The Apostles certainly did not believe that Israel had been temporarily cast aside because they asked the Lord if the kingdom would be restored to Israel at that time. If they believed that Israel had been cast aside then they would not have asked the Lord if the kingdom would then be restored to Israel.

In his commentary on these verses Toussaint said that "some conclude from the Lord's response that the apostles had a false concept of the kingdom. But this is wrong. Christ did not accuse them of this. If the followers of the Lord Jesus had an incorrect view, this would have been the time for Him to correct it" (Stanley D. Toussaint, "Acts" in The Bible Knowledge Commentary; New Testament, 354).

Of course if the Apostles were in error for thinking that Israel had not yet been set aside then there can be no doubt whatsoever that the Lord Jesus would have corrected them. The fact that He didn't correct them speaks volumes! At that time Israel had not yet been set aside. After the Cross the nation of Israel was given another chance to recognize that the Lord Jesus is their promised Messiah. His prayer from the Cross had secured for Israel another chance:

"Then said Jesus, Father, forgive them; for they know not what they do" (Lk.23:34).

Later, after the Crucifixion, Peter said the following to the nation:

"But ye denied the Holy One and the Just, and desired a murderer to be granted unto you; And killed the Prince of life, whom God hath raised from the dead; whereof we are witnesses...And now, brethren, I wot that through ignorance ye did it, as did also your rulers" (Acts 3:14-15,17).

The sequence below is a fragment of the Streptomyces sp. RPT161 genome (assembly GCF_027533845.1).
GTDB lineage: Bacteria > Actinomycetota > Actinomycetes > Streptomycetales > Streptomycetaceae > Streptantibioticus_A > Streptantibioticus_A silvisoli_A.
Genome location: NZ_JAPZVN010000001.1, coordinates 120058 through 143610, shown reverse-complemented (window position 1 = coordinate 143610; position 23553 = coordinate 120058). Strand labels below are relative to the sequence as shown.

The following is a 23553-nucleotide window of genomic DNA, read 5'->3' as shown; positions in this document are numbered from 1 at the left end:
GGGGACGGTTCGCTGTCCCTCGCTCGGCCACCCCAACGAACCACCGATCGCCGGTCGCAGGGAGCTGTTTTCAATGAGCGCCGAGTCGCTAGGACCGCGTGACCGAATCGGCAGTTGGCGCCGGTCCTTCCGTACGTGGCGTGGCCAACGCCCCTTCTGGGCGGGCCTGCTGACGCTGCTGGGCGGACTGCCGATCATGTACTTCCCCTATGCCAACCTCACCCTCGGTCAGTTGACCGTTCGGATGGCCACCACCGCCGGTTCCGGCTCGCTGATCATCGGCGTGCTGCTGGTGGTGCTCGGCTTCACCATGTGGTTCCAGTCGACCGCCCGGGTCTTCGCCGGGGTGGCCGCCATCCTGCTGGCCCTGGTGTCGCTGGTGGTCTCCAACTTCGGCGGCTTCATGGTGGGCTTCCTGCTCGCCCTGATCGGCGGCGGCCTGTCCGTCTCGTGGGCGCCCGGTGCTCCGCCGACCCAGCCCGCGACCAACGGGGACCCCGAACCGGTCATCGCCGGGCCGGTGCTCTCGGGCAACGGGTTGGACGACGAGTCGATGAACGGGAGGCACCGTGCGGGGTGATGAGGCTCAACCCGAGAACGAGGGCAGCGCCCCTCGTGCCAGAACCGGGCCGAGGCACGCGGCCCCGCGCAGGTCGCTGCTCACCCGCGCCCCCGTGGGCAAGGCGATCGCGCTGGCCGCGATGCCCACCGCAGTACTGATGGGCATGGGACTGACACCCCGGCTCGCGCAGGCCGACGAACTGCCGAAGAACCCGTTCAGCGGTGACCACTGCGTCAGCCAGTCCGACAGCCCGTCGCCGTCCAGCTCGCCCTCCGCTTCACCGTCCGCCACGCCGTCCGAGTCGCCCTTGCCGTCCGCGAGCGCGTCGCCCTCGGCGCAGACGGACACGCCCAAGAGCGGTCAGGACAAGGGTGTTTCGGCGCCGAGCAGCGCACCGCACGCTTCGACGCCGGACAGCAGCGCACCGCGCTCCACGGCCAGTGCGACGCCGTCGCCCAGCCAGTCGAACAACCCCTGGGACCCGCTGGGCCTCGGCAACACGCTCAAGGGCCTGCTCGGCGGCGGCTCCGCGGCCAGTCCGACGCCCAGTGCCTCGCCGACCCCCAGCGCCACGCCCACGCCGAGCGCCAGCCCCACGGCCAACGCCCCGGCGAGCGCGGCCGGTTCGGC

Toussaint wrote that "the people with their leaders (cf. Luke 23:13) had acted in ignorance (cf. Acts 17:30; Eph. 4:18; 1 Peter 1:14) in the sense that they did not recognize who Jesus really is. So God gave them further opportunity to repent" (Ibid., 361).

Yes, and just a few verses later we see the Apostle Peter commanding the nation to repent (Acts 3:19). All of this proves that Israel remained in the LORD's plans even after the Cross. And since the Apostles believed that it was possible that the kingdom would be restored to Israel at that time then it is obvious that they had not been told that nation had been temporarily cast aside. The reason that the Lord did not tell them that was because they had not been cast aside and at Acts 2 they remained the focus of the purposes and plans of God.